Home Security Family Planning NSW becomes first known Australian victim of Drupal flaws
The website of Family Planning NSW on Monday evening. The website of Family Planning NSW on Monday evening. Screenshot Featured

The first known Australian casualty of the Drupal vulnerabilities which came to light recently has been revealed, with Family Planning NSW announcing that its website had been compromised and the personal information of about 8000 clients exposed.

These include women who had inquired about abortions, contraception and other services. The FPNSW site is now offline and has a legend reading: "Our website is getting a security update. Thank you for your patience, we'll be back online as soon as possible. It's business as usual at our clinics."

But it does not seem to have been business as usual over the last month with the site being breached by attackers on Anzac Day. Data that had been submitted to the site over the past 2-1/2 years is said to have been at risk.

The website has been built and is managed by Adelphi Digital.

Drupal runs some high-profile websites, among them the White House; some 450 Australian Government sites run a customised version of the content management system known as govCMS, crafted by the Boston-based open source company, Acquia.

The first Drupal vulnerability came to light on 28 March, with the project behind the content management system warning that it was highly critical and affected versions 7.x and 8.x.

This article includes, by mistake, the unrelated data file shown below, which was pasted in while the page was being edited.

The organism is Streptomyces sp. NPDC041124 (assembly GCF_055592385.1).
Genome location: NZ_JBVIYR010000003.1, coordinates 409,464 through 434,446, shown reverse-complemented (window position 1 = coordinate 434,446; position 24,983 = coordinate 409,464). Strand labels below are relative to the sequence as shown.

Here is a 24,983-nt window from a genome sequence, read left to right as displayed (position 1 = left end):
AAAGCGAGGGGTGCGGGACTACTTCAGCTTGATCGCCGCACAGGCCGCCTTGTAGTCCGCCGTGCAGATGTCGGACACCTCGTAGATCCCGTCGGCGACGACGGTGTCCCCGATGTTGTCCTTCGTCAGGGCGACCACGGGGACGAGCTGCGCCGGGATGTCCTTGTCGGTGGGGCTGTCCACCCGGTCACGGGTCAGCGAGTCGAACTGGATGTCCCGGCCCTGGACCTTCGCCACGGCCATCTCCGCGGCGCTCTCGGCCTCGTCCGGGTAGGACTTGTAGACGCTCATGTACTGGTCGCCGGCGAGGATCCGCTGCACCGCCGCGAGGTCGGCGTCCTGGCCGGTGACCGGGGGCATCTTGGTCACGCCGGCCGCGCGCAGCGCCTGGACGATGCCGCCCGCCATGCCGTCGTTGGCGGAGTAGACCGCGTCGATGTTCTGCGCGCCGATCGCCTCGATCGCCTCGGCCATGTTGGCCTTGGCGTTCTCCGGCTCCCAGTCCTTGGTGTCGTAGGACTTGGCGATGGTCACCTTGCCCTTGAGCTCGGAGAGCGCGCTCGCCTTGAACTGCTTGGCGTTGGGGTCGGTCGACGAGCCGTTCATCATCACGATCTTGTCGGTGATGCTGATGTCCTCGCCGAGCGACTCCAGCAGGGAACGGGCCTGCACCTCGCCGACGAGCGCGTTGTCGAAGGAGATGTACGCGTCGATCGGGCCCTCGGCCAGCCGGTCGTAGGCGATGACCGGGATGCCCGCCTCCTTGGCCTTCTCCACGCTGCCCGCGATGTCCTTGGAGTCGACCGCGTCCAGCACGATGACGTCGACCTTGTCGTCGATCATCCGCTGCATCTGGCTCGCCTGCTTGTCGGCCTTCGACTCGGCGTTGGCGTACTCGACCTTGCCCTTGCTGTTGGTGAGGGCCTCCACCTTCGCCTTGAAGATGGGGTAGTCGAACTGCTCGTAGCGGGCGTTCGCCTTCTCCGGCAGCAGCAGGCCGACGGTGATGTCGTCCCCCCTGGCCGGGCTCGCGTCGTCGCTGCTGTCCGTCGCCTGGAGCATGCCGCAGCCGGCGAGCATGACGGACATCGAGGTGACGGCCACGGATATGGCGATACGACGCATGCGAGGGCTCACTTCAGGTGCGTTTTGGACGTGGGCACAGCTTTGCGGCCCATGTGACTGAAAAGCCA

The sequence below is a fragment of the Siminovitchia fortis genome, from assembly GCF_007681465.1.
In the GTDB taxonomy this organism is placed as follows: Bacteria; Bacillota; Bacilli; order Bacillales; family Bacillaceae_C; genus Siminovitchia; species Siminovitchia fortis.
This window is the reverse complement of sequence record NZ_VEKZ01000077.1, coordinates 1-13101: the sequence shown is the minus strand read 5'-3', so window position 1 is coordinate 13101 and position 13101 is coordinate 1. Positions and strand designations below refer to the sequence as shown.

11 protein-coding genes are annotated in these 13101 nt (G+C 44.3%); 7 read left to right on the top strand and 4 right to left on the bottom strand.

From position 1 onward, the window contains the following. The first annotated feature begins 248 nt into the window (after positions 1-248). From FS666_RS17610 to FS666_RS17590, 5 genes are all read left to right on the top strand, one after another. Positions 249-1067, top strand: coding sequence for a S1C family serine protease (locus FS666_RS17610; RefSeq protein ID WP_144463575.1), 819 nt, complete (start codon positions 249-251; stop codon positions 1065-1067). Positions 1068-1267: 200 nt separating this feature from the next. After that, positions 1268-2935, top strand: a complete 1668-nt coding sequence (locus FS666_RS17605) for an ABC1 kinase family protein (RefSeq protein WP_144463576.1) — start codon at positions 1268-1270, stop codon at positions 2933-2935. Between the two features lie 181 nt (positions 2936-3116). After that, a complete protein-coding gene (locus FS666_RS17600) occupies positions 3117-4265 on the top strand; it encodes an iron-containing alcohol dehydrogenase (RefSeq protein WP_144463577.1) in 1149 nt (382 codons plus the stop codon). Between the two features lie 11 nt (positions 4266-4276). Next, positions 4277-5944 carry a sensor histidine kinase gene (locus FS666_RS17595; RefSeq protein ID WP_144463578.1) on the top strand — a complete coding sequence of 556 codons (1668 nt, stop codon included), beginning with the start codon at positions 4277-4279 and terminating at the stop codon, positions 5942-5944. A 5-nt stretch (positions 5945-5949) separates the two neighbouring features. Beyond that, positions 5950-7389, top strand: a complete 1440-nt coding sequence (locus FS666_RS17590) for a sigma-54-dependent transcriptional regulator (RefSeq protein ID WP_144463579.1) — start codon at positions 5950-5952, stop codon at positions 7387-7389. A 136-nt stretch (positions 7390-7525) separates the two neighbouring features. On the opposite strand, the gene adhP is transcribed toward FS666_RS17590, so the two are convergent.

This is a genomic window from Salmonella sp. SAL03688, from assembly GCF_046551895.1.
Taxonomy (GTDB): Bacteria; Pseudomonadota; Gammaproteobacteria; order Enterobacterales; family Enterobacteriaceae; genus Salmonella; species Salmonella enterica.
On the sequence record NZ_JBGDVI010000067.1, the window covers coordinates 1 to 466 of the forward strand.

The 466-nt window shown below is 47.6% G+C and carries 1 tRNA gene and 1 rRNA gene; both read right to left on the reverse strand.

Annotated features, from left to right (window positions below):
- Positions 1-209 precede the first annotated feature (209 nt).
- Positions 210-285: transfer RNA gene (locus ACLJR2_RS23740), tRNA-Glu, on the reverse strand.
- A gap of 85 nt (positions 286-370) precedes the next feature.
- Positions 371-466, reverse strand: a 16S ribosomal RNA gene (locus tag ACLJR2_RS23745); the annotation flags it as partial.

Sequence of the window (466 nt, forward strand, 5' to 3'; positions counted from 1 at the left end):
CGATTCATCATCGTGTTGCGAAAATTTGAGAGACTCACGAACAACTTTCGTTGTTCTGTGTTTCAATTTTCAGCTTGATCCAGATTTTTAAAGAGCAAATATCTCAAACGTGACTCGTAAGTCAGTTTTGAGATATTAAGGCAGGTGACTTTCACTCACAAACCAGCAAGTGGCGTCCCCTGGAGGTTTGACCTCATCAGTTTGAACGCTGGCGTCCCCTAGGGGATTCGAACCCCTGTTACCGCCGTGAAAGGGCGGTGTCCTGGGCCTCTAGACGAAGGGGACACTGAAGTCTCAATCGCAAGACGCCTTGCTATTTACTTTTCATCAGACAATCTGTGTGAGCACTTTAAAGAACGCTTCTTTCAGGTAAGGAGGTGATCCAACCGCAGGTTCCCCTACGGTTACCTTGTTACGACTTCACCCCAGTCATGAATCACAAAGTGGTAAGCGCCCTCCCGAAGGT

The second vulnerability, made public on 25 April, was again remotely exploitable on systems running Drupal 7.x and 8.x, with the Drupal project saying a few hours after the initial report that it was being exploited in the wild.

In early May, researcher Troy Mursch, who works with Bad Packets Report, warned that attackers were using these vulnerabilities to break in to systems and use them for mining the monero cryptocurrency.

Patches for both vulnerabilities have been available from the dates they were announced and warnings had been issued about applying them as soon as possible.

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Sam Varghese has been writing for iTWire since 2006, a year after the sitecame into existence. For nearly a decade thereafter, he wrote mostly about free and open source software, based on his own use of this genre of software. Since May 2016, he has been writing across many areas of technology. He has been a journalist for nearly 40 years in India (Indian Express and Deccan Herald), the UAE (Khaleej Times) and Australia (Daily Commercial News (now defunct) and The Age). His personal blog is titled Irregular Expression.

 

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